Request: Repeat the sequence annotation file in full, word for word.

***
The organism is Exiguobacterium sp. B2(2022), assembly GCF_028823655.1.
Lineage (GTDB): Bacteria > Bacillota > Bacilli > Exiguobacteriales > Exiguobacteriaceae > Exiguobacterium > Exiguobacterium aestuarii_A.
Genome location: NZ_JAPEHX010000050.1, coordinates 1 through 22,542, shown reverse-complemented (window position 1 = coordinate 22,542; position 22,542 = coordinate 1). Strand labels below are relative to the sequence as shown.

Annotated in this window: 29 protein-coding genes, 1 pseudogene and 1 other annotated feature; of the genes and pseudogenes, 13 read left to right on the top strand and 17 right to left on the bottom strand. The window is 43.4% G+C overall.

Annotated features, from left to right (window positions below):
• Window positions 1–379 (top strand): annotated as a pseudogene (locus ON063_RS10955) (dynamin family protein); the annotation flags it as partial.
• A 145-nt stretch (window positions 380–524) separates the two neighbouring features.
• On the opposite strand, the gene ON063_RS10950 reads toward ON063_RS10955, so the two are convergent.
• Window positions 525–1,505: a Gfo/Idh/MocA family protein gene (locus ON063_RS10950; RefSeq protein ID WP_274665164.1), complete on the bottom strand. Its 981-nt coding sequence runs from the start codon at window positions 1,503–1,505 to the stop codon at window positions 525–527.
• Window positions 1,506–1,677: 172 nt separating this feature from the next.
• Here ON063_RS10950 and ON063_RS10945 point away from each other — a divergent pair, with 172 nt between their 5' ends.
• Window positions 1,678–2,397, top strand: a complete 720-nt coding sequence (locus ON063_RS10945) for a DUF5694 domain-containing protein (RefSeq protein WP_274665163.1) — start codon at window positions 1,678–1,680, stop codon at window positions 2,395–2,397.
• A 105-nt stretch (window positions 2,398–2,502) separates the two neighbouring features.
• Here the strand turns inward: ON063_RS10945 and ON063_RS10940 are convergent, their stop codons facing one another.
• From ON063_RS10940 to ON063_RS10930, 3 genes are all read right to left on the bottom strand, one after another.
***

The organism is Exiguobacterium sp. B2(2022), assembly GCF_028823655.1.
Lineage (GTDB): Bacteria > Bacillota > Bacilli > Exiguobacteriales > Exiguobacteriaceae > Exiguobacterium > Exiguobacterium aestuarii_A.
Genome location: NZ_JAPEHX010000050.1, coordinates 1 through 22,542, shown reverse-complemented (window position 1 = coordinate 22,542; position 22,542 = coordinate 1). Strand labels below are relative to the sequence as shown.

Annotated in this window: 29 protein-coding genes, 1 pseudogene and 1 other annotated feature; of the genes and pseudogenes, 13 read left to right on the top strand and 17 right to left on the bottom strand. The window is 43.4% G+C overall.

Annotated features, from left to right (window positions below):
• Window positions 1–379 (top strand): annotated as a pseudogene (locus ON063_RS10955) (dynamin family protein); the annotation flags it as partial.
• A 145-nt stretch (window positions 380–524) separates the two neighbouring features.
• On the opposite strand, the gene ON063_RS10950 reads toward ON063_RS10955, so the two are convergent.
• Window positions 525–1,505: a Gfo/Idh/MocA family protein gene (locus ON063_RS10950; RefSeq protein ID WP_274665164.1), complete on the bottom strand. Its 981-nt coding sequence runs from the start codon at window positions 1,503–1,505 to the stop codon at window positions 525–527.
• Window positions 1,506–1,677: 172 nt separating this feature from the next.
• Here ON063_RS10950 and ON063_RS10945 point away from each other — a divergent pair, with 172 nt between their 5' ends.
• Window positions 1,678–2,397, top strand: a complete 720-nt coding sequence (locus ON063_RS10945) for a DUF5694 domain-containing protein (RefSeq protein WP_274665163.1) — start codon at window positions 1,678–1,680, stop codon at window positions 2,395–2,397.
• A 105-nt stretch (window positions 2,398–2,502) separates the two neighbouring features.
• Here the strand turns inward: ON063_RS10945 and ON063_RS10940 are convergent, their stop codons facing one another.
• From ON063_RS10940 to ON063_RS10930, 3 genes are all read right to left on the bottom strand, one after another.